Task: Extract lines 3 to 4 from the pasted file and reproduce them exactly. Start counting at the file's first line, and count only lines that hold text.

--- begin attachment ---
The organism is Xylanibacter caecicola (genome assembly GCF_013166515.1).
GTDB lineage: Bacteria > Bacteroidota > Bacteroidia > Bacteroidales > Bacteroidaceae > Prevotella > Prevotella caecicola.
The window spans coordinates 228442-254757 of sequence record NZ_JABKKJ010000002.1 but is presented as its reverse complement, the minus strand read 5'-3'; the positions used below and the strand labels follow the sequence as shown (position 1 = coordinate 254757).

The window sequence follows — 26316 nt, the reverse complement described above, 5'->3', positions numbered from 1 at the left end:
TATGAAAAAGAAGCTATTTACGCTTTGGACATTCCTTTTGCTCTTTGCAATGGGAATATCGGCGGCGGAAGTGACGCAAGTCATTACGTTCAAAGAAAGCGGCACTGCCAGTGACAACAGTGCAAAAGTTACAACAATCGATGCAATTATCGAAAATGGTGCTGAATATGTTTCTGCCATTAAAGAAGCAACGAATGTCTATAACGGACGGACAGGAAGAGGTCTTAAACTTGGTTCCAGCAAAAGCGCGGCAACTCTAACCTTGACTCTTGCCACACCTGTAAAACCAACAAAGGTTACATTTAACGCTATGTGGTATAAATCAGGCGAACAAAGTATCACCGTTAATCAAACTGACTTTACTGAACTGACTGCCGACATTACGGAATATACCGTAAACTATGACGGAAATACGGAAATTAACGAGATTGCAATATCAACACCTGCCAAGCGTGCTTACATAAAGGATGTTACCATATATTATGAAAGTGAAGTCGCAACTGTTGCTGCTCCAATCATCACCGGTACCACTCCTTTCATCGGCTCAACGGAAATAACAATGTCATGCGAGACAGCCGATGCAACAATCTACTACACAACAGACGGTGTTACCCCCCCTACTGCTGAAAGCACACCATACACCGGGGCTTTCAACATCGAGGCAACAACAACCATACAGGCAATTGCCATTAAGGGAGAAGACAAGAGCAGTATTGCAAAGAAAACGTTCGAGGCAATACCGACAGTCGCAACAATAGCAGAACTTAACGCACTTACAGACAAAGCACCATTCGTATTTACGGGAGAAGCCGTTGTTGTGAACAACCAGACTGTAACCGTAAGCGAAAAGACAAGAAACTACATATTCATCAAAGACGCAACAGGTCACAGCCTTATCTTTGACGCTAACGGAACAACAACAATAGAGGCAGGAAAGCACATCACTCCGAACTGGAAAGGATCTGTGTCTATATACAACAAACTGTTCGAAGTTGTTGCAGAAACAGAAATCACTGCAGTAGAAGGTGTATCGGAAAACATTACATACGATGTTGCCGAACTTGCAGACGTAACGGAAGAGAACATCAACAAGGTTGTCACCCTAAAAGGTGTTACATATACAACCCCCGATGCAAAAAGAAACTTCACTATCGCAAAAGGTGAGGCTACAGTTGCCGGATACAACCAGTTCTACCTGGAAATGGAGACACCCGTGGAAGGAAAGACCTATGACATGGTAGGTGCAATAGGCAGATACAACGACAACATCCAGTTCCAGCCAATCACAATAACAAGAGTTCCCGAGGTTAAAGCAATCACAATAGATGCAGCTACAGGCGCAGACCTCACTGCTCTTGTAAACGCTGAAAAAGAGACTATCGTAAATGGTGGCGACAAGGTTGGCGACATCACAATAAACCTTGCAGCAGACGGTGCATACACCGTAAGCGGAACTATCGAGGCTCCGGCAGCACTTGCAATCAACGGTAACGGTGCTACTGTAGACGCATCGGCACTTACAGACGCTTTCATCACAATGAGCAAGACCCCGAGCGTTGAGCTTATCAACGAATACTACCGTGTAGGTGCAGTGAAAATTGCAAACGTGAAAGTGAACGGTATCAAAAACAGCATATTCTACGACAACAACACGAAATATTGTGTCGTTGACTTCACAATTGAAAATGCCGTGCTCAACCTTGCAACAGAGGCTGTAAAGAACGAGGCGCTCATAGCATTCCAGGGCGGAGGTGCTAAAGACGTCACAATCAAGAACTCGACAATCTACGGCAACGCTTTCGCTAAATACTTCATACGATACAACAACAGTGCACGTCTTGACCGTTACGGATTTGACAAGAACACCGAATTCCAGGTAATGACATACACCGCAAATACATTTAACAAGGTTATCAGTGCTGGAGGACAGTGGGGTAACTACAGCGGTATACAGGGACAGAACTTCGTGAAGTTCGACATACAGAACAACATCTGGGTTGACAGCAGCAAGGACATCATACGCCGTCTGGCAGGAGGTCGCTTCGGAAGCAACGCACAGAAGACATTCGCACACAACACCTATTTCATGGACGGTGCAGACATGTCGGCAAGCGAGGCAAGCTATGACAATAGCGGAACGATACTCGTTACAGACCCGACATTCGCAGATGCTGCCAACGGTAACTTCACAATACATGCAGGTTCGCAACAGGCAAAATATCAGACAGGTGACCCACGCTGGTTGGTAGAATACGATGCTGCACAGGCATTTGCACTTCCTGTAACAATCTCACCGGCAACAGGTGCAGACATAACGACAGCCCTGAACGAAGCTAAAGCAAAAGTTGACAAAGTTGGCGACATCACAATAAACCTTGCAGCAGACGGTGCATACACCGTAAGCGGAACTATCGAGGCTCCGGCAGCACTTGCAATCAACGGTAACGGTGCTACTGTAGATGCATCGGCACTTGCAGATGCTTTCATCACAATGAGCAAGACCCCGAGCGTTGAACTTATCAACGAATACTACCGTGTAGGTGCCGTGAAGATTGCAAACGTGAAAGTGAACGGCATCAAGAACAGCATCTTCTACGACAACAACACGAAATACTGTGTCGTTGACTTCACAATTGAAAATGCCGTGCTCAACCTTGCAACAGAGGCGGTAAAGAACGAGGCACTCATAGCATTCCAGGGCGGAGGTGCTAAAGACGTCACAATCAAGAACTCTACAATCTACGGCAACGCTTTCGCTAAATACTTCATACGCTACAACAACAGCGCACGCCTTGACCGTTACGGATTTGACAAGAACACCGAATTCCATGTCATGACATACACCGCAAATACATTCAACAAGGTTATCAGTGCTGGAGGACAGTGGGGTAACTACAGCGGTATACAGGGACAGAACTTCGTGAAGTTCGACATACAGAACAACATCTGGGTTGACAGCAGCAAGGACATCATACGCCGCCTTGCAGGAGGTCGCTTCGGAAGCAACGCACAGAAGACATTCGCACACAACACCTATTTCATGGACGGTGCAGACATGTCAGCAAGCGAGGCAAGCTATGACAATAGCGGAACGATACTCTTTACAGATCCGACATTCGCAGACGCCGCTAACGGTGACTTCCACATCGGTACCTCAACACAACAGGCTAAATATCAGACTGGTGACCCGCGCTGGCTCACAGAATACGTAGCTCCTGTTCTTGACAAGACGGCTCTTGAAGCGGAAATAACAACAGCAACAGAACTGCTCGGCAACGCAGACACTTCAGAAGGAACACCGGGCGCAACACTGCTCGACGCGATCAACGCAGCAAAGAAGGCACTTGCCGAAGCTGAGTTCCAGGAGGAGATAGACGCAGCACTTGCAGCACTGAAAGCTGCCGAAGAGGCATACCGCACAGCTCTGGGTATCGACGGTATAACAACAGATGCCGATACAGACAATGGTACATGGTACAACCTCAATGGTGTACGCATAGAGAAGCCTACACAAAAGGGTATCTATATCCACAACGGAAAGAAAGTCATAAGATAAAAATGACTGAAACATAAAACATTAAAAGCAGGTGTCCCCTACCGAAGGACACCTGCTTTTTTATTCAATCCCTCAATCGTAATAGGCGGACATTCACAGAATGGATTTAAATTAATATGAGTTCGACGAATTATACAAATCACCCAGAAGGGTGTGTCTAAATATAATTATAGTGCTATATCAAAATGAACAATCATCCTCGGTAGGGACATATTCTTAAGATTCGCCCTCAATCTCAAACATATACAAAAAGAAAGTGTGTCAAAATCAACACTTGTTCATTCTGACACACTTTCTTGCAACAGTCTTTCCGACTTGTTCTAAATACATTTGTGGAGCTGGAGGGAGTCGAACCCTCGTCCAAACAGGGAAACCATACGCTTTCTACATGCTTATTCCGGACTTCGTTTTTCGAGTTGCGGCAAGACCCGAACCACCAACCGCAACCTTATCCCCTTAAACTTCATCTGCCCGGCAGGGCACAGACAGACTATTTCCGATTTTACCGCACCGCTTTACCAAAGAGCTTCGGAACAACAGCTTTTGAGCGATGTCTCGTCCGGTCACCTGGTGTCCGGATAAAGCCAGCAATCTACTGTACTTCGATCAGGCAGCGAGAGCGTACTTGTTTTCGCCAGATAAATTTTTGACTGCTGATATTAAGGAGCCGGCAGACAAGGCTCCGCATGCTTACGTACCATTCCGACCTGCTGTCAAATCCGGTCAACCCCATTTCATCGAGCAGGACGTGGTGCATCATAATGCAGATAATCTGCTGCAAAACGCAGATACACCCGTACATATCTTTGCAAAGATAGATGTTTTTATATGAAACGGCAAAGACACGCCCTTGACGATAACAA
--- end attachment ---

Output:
The window spans coordinates 228442-254757 of sequence record NZ_JABKKJ010000002.1 but is presented as its reverse complement, the minus strand read 5'-3'; the positions used below and the strand labels follow the sequence as shown (position 1 = coordinate 254757).

The window sequence follows — 26316 nt, the reverse complement described above, 5'->3', positions numbered from 1 at the left end: